Hearing on menthol ban cancelled — for now
This article has been updated to reflect that the proposed ban is a health regulation, not a bylaw, meaning that the Board can singlehandedly pass a ban without Town Meeting approval.
A public hearing about the Board of Health’s proposed ban on menthol, mint, wintergreen, and other flavored tobacco products, originally scheduled for July 17, has been cancelled.
The Board of Health is considering banning all flavored tobacco products, including menthol and mint flavored cigarettes and flavored vape products. A second proposed health regulation change would remove an exemption for the town’s smoke shops.
Health boards have the authority to make health regulations without approval at town meeting or by the state’s Attorney General.
Director of Public Health Robert Ethier said that the board is waiting to see how “some litigation concerning this regulation” plays out in court before moving forward.
Currently, Cumberland Farms is suing six towns in the state that have adopted regulations similar to those proposed in Wareham.
According to a press release from the convenience store chain, “The regulations arbitrarily force Cumberland Farms to stop selling many flavored tobacco and nicotine products, while allowing competing businesses to continue selling them,” creating “anti-competitive marketplaces” through restrictions with “no plausible public health rationale.”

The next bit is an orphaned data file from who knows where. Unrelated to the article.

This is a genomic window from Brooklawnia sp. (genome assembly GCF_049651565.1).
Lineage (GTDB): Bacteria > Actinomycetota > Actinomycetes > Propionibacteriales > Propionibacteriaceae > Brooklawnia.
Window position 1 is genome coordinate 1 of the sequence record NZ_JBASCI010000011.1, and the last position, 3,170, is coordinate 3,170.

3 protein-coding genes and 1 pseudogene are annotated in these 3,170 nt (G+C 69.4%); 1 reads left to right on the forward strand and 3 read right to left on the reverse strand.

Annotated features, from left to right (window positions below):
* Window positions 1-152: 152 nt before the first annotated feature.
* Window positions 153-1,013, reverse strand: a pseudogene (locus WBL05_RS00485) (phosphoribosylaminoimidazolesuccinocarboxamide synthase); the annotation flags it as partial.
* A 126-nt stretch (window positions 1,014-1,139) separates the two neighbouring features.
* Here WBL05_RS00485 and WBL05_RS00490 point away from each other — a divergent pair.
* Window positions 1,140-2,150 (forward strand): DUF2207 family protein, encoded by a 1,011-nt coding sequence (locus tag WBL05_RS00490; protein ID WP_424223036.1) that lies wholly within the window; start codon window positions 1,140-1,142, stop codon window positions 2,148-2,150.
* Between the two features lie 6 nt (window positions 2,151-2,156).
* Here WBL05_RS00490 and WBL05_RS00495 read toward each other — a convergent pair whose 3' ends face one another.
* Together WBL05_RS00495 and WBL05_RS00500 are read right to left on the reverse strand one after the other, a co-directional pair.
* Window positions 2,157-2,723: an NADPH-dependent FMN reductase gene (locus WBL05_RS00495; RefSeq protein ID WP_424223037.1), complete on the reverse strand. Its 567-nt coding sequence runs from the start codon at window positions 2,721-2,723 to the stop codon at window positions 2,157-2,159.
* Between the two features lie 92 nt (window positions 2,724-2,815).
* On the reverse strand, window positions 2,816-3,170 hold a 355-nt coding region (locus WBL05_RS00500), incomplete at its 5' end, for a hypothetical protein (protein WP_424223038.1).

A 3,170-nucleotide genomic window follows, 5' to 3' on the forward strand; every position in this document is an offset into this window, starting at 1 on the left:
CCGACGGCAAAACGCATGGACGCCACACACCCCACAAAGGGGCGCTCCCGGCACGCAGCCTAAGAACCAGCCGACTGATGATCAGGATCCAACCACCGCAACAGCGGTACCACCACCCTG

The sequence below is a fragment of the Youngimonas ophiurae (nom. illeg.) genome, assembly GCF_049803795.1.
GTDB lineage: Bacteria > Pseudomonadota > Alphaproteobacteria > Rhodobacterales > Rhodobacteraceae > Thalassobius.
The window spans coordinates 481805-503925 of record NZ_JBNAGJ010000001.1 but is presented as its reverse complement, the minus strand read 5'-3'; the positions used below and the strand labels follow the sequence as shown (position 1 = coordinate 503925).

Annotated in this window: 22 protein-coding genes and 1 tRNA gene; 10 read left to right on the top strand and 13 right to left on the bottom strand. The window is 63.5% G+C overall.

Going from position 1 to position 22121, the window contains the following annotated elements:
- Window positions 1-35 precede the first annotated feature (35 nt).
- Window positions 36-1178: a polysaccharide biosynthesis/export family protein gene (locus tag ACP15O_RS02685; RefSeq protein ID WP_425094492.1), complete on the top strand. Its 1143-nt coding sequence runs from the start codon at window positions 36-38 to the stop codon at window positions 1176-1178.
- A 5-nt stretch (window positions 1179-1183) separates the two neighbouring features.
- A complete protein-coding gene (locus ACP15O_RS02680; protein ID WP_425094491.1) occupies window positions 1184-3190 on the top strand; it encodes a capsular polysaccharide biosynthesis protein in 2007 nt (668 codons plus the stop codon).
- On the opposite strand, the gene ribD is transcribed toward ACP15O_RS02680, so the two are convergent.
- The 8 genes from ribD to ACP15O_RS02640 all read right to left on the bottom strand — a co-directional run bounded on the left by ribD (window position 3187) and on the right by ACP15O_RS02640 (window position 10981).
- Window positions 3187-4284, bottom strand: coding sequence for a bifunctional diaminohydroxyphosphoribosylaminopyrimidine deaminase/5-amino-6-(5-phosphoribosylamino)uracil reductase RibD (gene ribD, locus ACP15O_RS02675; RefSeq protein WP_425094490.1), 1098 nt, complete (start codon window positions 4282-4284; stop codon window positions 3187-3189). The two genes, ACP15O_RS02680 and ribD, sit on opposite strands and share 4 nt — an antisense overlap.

Ethier also mentioned wanting to see what action the state will take regarding menthol bans.
There are currently bills in both the Massachusetts State House and Senate that would ban sales of all flavored tobacco, including menthol, mint, and wintergreen (Senate Bill 1279 and House Bill 1902, respectively). The state-level bills have been referred to the joint committee on Public Health.
Ethier said that in the past, the state has urged local health boards to pass regulations, saying that neighboring towns will soon follow suit. In the past, he said, that hasn’t happened, leaving Wareham as the only nearby town with the regulations in place.
He acknowledged that if only Wareham banned these products, smokers would get them in nearby towns.